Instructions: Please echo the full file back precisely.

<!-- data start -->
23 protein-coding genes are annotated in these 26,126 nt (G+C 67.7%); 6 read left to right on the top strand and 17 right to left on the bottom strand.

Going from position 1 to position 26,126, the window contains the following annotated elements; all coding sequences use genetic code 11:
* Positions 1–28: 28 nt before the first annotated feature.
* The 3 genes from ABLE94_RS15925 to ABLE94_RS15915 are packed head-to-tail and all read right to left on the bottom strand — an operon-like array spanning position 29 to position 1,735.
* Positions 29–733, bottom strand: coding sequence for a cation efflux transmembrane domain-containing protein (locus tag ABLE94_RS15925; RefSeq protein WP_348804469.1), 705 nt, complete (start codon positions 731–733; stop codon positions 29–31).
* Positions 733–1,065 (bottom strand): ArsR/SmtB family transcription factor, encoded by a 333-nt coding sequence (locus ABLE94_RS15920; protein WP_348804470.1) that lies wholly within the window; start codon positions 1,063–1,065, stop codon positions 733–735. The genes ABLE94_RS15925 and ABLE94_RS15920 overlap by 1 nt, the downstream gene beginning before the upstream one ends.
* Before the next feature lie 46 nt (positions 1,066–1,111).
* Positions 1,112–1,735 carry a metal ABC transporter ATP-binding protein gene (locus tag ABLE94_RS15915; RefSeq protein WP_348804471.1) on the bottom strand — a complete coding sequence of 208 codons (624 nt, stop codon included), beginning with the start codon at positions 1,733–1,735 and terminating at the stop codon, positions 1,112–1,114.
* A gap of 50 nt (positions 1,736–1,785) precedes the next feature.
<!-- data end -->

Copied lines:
23 protein-coding genes are annotated in these 26,126 nt (G+C 67.7%); 6 read left to right on the top strand and 17 right to left on the bottom strand.

Going from position 1 to position 26,126, the window contains the following annotated elements; all coding sequences use genetic code 11:
* Positions 1–28: 28 nt before the first annotated feature.
* The 3 genes from ABLE94_RS15925 to ABLE94_RS15915 are packed head-to-tail and all read right to left on the bottom strand — an operon-like array spanning position 29 to position 1,735.
* Positions 29–733, bottom strand: coding sequence for a cation efflux transmembrane domain-containing protein (locus tag ABLE94_RS15925; RefSeq protein WP_348804469.1), 705 nt, complete (start codon positions 731–733; stop codon positions 29–31).
* Positions 733–1,065 (bottom strand): ArsR/SmtB family transcription factor, encoded by a 333-nt coding sequence (locus ABLE94_RS15920; protein WP_348804470.1) that lies wholly within the window; start codon positions 1,063–1,065, stop codon positions 733–735. The genes ABLE94_RS15925 and ABLE94_RS15920 overlap by 1 nt, the downstream gene beginning before the upstream one ends.
* Before the next feature lie 46 nt (positions 1,066–1,111).
* Positions 1,112–1,735 carry a metal ABC transporter ATP-binding protein gene (locus tag ABLE94_RS15915; RefSeq protein WP_348804471.1) on the bottom strand — a complete coding sequence of 208 codons (624 nt, stop codon included), beginning with the start codon at positions 1,733–1,735 and terminating at the stop codon, positions 1,112–1,114.
* A gap of 50 nt (positions 1,736–1,785) precedes the next feature.